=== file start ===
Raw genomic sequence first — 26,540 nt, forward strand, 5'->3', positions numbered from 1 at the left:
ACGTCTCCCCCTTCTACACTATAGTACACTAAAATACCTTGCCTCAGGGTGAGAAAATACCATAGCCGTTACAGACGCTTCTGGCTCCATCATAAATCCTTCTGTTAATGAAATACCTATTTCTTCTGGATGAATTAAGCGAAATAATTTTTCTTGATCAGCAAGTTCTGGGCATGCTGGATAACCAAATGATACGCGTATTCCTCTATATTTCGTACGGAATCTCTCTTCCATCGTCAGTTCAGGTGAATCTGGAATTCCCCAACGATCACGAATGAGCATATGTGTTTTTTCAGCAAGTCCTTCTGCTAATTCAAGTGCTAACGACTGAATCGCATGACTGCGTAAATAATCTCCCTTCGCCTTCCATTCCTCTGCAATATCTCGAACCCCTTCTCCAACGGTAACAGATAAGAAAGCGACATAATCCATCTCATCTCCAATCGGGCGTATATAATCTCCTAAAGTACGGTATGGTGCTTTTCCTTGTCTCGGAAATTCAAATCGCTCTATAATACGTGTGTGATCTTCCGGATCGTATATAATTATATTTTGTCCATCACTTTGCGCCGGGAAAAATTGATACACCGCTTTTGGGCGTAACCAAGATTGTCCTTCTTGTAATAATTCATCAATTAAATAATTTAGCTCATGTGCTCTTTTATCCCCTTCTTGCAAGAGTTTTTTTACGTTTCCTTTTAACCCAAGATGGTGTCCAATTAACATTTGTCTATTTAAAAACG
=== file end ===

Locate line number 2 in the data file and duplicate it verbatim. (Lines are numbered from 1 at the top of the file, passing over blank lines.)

ACGTCTCCCCCTTCTACACTATAGTACACTAAAATACCTTGCCTCAGGGTGAGAAAATACCATAGCCGTTACAGACGCTTCTGGCTCCATCATAAATCCTTCTGTTAATGAAATACCTATTTCTTCTGGATGAATTAAGCGAAATAATTTTTCTTGATCAGCAAGTTCTGGGCATGCTGGATAACCAAATGATACGCGTATTCCTCTATATTTCGTACGGAATCTCTCTTCCATCGTCAGTTCAGGTGAATCTGGAATTCCCCAACGATCACGAATGAGCATATGTGTTTTTTCAGCAAGTCCTTCTGCTAATTCAAGTGCTAACGACTGAATCGCATGACTGCGTAAATAATCTCCCTTCGCCTTCCATTCCTCTGCAATATCTCGAACCCCTTCTCCAACGGTAACAGATAAGAAAGCGACATAATCCATCTCATCTCCAATCGGGCGTATATAATCTCCTAAAGTACGGTATGGTGCTTTTCCTTGTCTCGGAAATTCAAATCGCTCTATAATACGTGTGTGATCTTCCGGATCGTATATAATTATATTTTGTCCATCACTTTGCGCCGGGAAAAATTGATACACCGCTTTTGGGCGTAACCAAGATTGTCCTTCTTGTAATAATTCATCAATTAAATAATTTAGCTCATGTGCTCTTTTATCCCCTTCTTGCAAGAGTTTTTTTACGTTTCCTTTTAACCCAAGATGGTGTCCAATTAACATTTGTCTATTTAAAAACG